What about Heads & Kits?
In August 2011, I did a tripod head comparison where you can learn more about some of the great products on the market.
Here’s what I use:
When it comes to heads my favorite is the BH-55 made by Really Right Stuff (RRS). This is a big endorsement too because I DO NOT get a commission if you buy from them. I am in NO WAY affiliated with RRS, but I’ve had well over 50 well respected pros say there’s nothing better in the business. RRS doesn’t endorse or sponsor pros (that I am aware of) so they have to make a recommendation like that, I think it is because they believe it - and for no other reason. Yes, they really are that good.
Yes, they are insane expensive. I hate the price and I resisted them for years because I thought it was nuts to spend that much money on a stupid head. I still feel that way, but the BH-55 is the head to get – period. It’s durable, flexible, and works extremely well. Am I biased, hell yes. Am I fanboy, hell yes. This is the last ball head you need to buy (well until RRS comes up with something better, but they have other ways to get thousands more of your hard earned dollars).
Yes, they nickel and dime you to death. Yes, their web site sucks. Yes, they shouldn’t cost that much. Yes, there are Acratech, Arca-Swiss, Gitzo, Induro, Kirk, Markins, etc… that people will swear on the Internet that are just as good or better. I encourage you to read my tripod head comparison article to see how they stack up against this head and make an informed decision about which head is right for you.
But what about the BH-40?
Don’t buy a BH-40 new, instead search for one used. You’ll find plenty. It’s a great head, but you’ll find that most end up needing the added support of the BH-55, so this becomes a frequent buyers remorse purchase that ends up on the used market so that the person in question can get the BH-55.
What about Monopods?
Will you be doing any other tripod reviews?
Yes. Like many of you out there, I have limited funds and would love a tripod that met more of my needs than any of the offerings in this series. I love them all, but all have trade-offs that cause me to pause when spending this kind of money (excluding the Slik & Induro). If in the future I find a better tripod, I will update this article to include a link to my review.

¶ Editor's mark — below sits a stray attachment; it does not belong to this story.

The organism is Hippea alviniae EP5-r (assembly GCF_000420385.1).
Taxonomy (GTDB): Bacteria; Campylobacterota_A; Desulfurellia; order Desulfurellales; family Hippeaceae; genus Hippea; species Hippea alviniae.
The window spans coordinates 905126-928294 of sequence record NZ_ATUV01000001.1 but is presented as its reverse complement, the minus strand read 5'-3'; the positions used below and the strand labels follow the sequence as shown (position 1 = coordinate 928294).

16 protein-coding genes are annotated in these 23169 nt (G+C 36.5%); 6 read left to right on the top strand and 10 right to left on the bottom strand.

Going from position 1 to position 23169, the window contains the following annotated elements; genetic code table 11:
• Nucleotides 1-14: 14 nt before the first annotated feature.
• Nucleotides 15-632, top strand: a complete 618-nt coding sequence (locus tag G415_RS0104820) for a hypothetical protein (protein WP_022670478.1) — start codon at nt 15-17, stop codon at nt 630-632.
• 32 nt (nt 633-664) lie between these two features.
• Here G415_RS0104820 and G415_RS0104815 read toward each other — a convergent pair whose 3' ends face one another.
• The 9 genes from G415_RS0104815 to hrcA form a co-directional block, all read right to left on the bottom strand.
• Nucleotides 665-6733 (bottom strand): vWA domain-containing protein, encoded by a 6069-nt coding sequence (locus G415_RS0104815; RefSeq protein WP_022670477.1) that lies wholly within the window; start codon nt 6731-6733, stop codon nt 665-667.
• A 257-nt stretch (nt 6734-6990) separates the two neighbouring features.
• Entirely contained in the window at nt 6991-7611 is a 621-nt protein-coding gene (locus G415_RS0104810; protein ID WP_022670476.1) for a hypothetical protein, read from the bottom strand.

Links to Tripod Reviews
I am doing in-depth reviews of EACH of the tripods mentioned at the top of this article. Come back to this page and click the links below (when they become live) to see my reviews and photos of my 2011 tripod recommendations:
- Slik 700DX Pro Tripod Legs (Titanium Finish) – Review
- Gitzo GT1541 Mountaineer 6X Carbon Fiber Tripod Legs – Review (I bought this one in August 2011)
- Gitzo GT2531EX 6X Carbon Fiber Tripod Legs – Review
- Gitzo GT3530LS Long Systematic 6X Carbon Fiber Tripod Legs – Review
- Induro Carbon 8x CT014 Tripod Legs – Review (see the warning in the review)
- Velbon GEO E540 4-Section Carbon Fiber Tripod – Review coming soon (not recommended)
B&H has provided me with the tripods featured in this series on a loaner basis. I do not get to keep them and will be returning them back to B&H if I choose not to buy them. I will probably purchase one using my own money with no special discount from B&H or the maker. Induro, Gitzo and Slik had nothing to do with this article and as of this point and time I’ve never spoken to anyone from either company.
The selections made from this article were purely based on popularity recommendations from a variety of sources. I make no guarantees of any type, but all products that I am considering to purchase for my own needs. I am simply sharing my shopping experience with you.
If you purchase using the links in the article from B&H, I may get a commission. Thank you for supporting this blog by using my links when you make your purchase.